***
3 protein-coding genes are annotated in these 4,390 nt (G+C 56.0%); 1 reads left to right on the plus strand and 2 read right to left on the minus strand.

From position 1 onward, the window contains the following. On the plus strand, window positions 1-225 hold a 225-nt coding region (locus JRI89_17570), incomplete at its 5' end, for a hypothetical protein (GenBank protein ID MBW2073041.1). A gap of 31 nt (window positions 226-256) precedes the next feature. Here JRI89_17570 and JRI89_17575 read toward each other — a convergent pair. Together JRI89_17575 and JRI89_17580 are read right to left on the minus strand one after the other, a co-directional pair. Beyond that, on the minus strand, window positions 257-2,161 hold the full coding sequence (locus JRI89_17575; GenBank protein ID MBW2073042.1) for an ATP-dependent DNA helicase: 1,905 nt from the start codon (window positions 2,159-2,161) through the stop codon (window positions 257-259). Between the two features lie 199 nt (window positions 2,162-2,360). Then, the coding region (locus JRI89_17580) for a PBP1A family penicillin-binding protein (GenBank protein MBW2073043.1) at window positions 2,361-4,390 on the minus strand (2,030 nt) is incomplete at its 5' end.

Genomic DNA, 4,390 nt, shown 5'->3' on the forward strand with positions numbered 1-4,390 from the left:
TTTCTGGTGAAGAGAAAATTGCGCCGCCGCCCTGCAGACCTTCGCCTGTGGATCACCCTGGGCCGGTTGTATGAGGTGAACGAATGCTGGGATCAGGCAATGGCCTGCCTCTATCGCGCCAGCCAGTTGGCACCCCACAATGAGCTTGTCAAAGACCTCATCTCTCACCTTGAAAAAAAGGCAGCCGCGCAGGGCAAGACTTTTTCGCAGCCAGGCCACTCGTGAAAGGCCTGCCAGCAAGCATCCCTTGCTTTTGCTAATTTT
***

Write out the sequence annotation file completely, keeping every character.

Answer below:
3 protein-coding genes are annotated in these 4,390 nt (G+C 56.0%); 1 reads left to right on the plus strand and 2 read right to left on the minus strand.

From position 1 onward, the window contains the following. On the plus strand, window positions 1-225 hold a 225-nt coding region (locus JRI89_17570), incomplete at its 5' end, for a hypothetical protein (GenBank protein ID MBW2073041.1). A gap of 31 nt (window positions 226-256) precedes the next feature. Here JRI89_17570 and JRI89_17575 read toward each other — a convergent pair. Together JRI89_17575 and JRI89_17580 are read right to left on the minus strand one after the other, a co-directional pair. Beyond that, on the minus strand, window positions 257-2,161 hold the full coding sequence (locus JRI89_17575; GenBank protein ID MBW2073042.1) for an ATP-dependent DNA helicase: 1,905 nt from the start codon (window positions 2,159-2,161) through the stop codon (window positions 257-259). Between the two features lie 199 nt (window positions 2,162-2,360). Then, the coding region (locus JRI89_17580) for a PBP1A family penicillin-binding protein (GenBank protein MBW2073043.1) at window positions 2,361-4,390 on the minus strand (2,030 nt) is incomplete at its 5' end.

Genomic DNA, 4,390 nt, shown 5'->3' on the forward strand with positions numbered 1-4,390 from the left:
TTTCTGGTGAAGAGAAAATTGCGCCGCCGCCCTGCAGACCTTCGCCTGTGGATCACCCTGGGCCGGTTGTATGAGGTGAACGAATGCTGGGATCAGGCAATGGCCTGCCTCTATCGCGCCAGCCAGTTGGCACCCCACAATGAGCTTGTCAAAGACCTCATCTCTCACCTTGAAAAAAAGGCAGCCGCGCAGGGCAAGACTTTTTCGCAGCCAGGCCACTCGTGAAAGGCCTGCCAGCAAGCATCCCTTGCTTTTGCTAATTTT